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  • Tyrone Skipper

Retiring in 2019? Here are some things you ought to know



With each passing year, developments, trends and various changes appear to send our finances spiralling out of control, unless we know how to control them.


In 2019, there are indications that dramatic transitions in the political, economic and cultural arenas may all potentially tie in with our wellbeing (especially with regards to retirement).


If you’re planning to start your journey into your golden years on a smooth note this year, there are a couple of things you may want to take note of. It can be tempting to jump into taking your permanent break from the seemingly endless grind but it's important to make sure that the timing is right before moving forward.


Up to this point, your career has been your lifeline. From here on, the preparations that you've made will help determine whether retirement will prove too much to bear or if it's smooth sailing ahead.


Know your assets and organise them in order

As retiring becomes a very real possibility, you may want to consider working out all the assets you have to your name and how much each one is worth. Aside from your pensions, which could include defined benefit (final salary) and defined contribution (money purchase) pensions, factor in other assets like shares and general savings. These could all be considered potential sources of retirement income and shouldn't be disregarded.


Consider what you'll do with your time

Many of you out there may consider yourself unhappy at work (at least to some extent), which is why it's such an exciting thought to be able to finally retire in peace. Not everyone is the same, however. Some of us actually do enjoy our jobs and receive plenty of personal satisfaction from the work we do. On top of this, it's an unfortunate statistic that retirement could increase the likelihood of clinical depression by 40% simply because retirees eventually find themselves bored and restless.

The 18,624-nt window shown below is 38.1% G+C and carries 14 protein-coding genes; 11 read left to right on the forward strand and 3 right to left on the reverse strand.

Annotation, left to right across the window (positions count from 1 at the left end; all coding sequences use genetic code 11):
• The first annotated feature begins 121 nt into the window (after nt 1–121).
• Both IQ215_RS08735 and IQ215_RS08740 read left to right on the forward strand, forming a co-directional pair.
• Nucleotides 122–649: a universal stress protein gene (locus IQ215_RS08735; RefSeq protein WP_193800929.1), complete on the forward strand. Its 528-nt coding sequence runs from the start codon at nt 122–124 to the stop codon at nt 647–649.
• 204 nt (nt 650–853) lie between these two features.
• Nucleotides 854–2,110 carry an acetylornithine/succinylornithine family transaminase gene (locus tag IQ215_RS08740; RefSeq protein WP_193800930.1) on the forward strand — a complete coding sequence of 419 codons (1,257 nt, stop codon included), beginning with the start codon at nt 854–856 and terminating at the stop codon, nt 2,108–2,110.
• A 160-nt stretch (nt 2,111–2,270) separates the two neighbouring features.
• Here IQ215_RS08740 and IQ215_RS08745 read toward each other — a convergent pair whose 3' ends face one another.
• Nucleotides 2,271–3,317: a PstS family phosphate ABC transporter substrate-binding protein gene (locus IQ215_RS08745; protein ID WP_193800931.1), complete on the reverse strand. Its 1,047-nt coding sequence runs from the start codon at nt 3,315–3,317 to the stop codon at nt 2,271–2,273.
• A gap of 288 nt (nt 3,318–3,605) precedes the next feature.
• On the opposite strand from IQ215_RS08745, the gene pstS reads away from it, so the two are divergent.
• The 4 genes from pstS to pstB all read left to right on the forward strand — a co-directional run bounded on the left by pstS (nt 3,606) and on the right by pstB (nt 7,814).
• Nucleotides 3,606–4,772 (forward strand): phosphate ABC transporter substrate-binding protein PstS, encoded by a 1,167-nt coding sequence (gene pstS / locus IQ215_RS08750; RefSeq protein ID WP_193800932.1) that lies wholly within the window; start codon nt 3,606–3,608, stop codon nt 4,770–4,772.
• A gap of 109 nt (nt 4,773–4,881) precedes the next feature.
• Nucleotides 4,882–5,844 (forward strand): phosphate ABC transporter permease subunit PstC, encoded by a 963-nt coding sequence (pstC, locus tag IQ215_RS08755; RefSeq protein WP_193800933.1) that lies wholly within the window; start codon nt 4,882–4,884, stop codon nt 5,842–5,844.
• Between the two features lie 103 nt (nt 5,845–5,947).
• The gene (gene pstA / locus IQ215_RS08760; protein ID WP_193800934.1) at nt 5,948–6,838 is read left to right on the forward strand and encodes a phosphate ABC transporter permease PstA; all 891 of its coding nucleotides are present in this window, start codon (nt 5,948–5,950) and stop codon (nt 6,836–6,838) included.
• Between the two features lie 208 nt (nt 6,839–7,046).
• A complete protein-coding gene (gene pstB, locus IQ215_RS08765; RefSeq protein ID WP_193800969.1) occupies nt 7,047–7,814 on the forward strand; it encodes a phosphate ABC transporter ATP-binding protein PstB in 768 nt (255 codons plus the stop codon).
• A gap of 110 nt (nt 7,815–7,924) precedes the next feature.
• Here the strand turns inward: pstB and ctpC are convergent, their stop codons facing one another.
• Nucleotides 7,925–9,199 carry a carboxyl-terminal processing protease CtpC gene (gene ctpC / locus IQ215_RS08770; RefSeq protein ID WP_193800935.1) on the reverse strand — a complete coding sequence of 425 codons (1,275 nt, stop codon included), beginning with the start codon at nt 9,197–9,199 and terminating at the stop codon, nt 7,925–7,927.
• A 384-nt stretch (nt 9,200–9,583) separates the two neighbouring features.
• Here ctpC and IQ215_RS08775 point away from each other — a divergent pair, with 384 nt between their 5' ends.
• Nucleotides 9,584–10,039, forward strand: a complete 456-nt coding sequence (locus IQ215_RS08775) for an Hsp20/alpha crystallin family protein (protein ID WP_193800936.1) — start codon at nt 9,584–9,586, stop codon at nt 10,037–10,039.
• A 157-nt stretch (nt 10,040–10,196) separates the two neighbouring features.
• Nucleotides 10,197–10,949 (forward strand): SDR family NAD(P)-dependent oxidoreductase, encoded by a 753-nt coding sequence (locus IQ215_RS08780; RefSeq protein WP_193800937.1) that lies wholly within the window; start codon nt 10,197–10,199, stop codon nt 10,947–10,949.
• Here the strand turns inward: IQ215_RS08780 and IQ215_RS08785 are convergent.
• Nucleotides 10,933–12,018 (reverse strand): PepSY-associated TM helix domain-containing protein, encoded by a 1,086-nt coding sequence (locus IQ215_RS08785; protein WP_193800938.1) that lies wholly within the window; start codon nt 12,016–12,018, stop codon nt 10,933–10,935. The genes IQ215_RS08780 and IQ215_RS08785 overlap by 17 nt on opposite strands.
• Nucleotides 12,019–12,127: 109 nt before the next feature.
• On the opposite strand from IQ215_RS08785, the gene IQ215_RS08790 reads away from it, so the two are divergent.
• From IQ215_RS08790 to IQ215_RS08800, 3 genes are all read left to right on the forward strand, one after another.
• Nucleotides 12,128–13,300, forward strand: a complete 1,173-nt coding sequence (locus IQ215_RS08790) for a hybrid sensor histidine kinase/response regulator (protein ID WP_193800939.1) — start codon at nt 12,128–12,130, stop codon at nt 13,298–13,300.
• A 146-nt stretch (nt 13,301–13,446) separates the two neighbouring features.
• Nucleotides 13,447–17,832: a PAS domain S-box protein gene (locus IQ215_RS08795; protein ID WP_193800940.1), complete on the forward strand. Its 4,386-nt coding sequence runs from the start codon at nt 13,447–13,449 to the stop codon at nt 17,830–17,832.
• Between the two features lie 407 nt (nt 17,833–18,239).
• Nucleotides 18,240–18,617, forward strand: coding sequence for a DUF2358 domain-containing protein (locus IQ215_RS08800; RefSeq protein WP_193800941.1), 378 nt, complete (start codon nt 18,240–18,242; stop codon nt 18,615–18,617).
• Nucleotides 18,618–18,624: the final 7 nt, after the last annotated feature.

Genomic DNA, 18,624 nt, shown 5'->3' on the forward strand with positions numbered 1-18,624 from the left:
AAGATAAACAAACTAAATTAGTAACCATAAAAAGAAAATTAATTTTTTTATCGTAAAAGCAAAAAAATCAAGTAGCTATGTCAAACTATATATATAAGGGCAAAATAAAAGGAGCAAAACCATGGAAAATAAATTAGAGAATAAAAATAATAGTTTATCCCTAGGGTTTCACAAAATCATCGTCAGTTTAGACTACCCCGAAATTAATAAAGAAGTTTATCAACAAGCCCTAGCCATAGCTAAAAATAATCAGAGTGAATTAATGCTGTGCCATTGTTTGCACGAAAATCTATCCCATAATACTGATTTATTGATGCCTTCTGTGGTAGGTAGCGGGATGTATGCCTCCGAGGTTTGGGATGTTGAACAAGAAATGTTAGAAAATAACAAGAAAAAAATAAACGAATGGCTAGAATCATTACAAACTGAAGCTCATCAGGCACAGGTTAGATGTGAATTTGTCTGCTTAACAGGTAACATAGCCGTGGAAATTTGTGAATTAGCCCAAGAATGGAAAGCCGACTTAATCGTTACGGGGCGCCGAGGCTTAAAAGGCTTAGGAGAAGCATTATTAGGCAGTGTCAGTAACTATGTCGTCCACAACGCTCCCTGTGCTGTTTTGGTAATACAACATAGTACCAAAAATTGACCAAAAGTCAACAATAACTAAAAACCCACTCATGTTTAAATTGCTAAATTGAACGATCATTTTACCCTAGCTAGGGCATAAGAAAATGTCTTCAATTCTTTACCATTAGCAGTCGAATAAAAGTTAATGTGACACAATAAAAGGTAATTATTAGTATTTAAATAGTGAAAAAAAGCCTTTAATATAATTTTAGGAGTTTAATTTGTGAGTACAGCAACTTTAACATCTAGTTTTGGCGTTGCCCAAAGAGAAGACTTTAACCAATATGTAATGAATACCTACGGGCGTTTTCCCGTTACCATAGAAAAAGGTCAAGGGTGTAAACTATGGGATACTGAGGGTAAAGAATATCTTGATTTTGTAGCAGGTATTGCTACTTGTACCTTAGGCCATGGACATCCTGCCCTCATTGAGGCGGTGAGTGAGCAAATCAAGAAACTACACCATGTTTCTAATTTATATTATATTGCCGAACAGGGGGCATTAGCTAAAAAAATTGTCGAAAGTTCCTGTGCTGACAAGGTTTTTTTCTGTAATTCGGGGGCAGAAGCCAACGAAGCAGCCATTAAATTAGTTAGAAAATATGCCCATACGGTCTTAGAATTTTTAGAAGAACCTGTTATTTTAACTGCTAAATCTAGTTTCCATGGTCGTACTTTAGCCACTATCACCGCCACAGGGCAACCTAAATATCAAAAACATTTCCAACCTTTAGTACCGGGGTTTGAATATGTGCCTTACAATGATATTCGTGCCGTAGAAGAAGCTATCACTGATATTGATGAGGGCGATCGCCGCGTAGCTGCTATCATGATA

It's probably best that you think about how you'll spend your time after the rat race. Consider a phased retirement - cutting back on your work hours and gradually easing into the idea of letting go of your job - or think about volunteering for activities and taking classes.


Make sure you've saved enough

This is probably one of the main questions to ask yourself before venturing on into retirement. In many instances, there simply isn't enough income saved for people to retire comfortably. As a general rule, you'll need approximately 80% of your pre-retirement income in order to survive after the paychecks stop rolling in so it's probably time to start the calculations.


One method of assessing your savings is the 4% rule, which states that if you begin by withdrawing 4% of your nest egg's value for your first year of retirement and then adjust the subsequent withdrawals for inflation, your overall savings should be able to last 30 years. It may not be super precise but it can help determine where you stand from a savings perspective.


Invest in regulated financial advice

The cost of buying retirement products like annuities through online brokers could result in commissions that have to be paid, which could ultimately cost just as much if not more than financial advice. A financial adviser should be seen as an investment since research from the International Longevity Centre in 2017 suggested that 'affluent' individuals who receive advice are on average £30,882 better off when it comes to pension income than those who aren't taking advice.


Why is this the case? Advisers play an integral role in assessing all your assets and working out the most tax-efficient way for you to fund your retirement. They construct bespoke plans for their clients so before you jump off the boat that is the stable prospect of your job and plunge into the promising yet potentially murky waters of retirement, make sure you’ve covered all fronts.


Consider all the factors mentioned here and don’t be afraid to reach out for help from experts. At the same time, do as much of your own research as possible before beginning/continuing on your journey into your golden years. If you need further opinions or advice, I am more than happy to have a meeting to discuss your options.

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